Just a few more modifications to make! An antenna mount:

Can't screw that up.

And finally I need to make a heat sink / controller mount. Oh wait, I found this random block of aluminum that happens to already by exactly the right size. It even has a relief for the sensor wires in exactly the right place:

See how well it fits?
This never happens.

A bit of programming later, and I have an RC car again. Time to take it for a test drive at my favorite RC test drive site: the top of the MIT North Garage:

It's absurdly nice out and there's something about an empty parking garage roof that makes me happy inside. However, the North Garage also offers one of the most shocking opportunities for epic RC fail:

See the ledge there? Yeah, the one with no railing at the ground?

 This is what's on the other side.

But luckily the RC system works reliably and the XBee radios get plenty of range with the nice antennas. Using the built-in data acquisition system, I was able to record a top speed of 35mph on the garage. I'd like to say that was limited by my fear of driving off the side, but based on the data I think that is very close to the top speed with this setup. (I would guess 37-40mph.) It's not power-limited, though, so I can tweak either the gear ratio or the motor timing to go even faster. As for the acceleration, it goes 0-30mph in 3 seconds:

The motor current is set conservatively to 20A now. (It's current/torque controlled, so it has a very nice TCS/launch control feel to it.) But for utter minimum 0-whatever time, I could definitely afford to up the current a bit. After 15 minutes of driving with the current settings, I would call the motor "warm" and the controller "not even a little warm." I am very pleased with all the components and how well they work together. Things aren't supposed to work this well.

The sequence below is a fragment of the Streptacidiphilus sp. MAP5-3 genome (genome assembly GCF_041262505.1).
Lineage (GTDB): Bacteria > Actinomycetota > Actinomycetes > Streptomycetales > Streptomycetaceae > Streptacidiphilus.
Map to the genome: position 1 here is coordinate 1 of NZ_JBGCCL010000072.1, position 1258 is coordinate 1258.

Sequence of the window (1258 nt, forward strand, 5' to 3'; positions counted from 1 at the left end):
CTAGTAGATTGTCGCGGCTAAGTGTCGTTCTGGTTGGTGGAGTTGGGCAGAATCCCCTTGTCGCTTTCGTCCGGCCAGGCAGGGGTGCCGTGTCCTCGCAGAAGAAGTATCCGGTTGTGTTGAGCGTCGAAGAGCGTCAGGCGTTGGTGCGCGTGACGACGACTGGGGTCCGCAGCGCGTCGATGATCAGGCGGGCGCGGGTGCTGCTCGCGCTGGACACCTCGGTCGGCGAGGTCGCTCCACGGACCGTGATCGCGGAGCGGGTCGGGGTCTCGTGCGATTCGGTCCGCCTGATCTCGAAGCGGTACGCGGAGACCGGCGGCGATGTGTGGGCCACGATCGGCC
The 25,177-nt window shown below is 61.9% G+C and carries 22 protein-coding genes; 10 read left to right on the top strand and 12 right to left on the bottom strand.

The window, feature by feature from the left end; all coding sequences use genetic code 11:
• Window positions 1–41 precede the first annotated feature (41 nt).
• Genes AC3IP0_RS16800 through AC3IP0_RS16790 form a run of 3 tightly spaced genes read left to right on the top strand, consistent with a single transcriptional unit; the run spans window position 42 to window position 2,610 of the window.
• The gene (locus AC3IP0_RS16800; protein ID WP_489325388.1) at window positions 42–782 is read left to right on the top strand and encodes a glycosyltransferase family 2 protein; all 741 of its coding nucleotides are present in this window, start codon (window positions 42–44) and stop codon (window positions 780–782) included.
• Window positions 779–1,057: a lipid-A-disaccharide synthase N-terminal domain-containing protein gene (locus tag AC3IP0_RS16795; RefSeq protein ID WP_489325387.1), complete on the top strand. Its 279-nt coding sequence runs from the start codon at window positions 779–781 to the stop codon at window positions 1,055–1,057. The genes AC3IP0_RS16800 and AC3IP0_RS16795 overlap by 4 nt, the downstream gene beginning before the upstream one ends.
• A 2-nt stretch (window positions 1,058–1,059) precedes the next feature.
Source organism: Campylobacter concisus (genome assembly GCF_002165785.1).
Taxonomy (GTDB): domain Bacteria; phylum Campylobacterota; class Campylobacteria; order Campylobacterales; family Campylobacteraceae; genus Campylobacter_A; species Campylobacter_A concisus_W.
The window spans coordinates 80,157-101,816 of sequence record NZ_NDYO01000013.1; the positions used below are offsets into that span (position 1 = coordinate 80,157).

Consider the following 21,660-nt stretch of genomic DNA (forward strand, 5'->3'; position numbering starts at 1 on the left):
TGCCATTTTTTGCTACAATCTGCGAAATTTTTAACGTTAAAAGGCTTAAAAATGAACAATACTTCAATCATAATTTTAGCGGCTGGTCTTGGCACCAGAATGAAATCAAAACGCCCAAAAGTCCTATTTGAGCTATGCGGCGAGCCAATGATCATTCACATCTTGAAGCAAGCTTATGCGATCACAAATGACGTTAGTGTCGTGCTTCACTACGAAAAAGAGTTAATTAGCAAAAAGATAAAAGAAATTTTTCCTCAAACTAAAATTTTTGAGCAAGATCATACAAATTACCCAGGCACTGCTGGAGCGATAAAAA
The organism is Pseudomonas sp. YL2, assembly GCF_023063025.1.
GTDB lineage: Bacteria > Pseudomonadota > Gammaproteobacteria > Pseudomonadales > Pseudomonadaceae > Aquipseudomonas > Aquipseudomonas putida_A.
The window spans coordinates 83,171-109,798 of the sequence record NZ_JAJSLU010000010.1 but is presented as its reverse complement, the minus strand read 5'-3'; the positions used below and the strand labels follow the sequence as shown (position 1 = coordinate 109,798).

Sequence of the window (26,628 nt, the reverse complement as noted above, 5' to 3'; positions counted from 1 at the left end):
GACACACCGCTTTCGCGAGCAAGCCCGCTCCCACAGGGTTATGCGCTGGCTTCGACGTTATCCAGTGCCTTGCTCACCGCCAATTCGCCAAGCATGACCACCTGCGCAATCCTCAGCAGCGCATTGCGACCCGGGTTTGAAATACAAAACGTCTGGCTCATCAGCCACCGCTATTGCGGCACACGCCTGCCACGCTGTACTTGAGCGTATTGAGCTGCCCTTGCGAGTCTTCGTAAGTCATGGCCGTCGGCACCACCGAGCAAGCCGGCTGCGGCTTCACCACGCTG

(Edit: With the motor current set to 27A, it now does 0-30mph in 2.2 seconds...)

Lastly, some video! The garage video is a bit boring so I clipped in some messing around at street level as well. If it looks like is.


  1. Would love to see more - I just picked up one of these motors and am waiting for my speed controller to arrive.

    Are any parts of the video showing wide-open throttle? I'm curious if that motor winds up any faster than shown. Also, have you thought about giving it more current, or would it be pretty pointless with the rubber tires and pavement? How about carpet tracks with foam tires and traction compound?

  2. Check out the May 17 post, which has some wide-open throttle video. I now run at 30-40A peak currents and use field-weakening control to get up to just over 45,000RPM (~44mph) at 19.8V. The acceleration is about 0.75g, which leads me to believe that there is still a little more to be had from increasing the current further. The motor does not overheat yet.

  3. The car looks amazing, like a miniature version of something from the fast and the furious movie. I wonder just how expansive is your hobby :)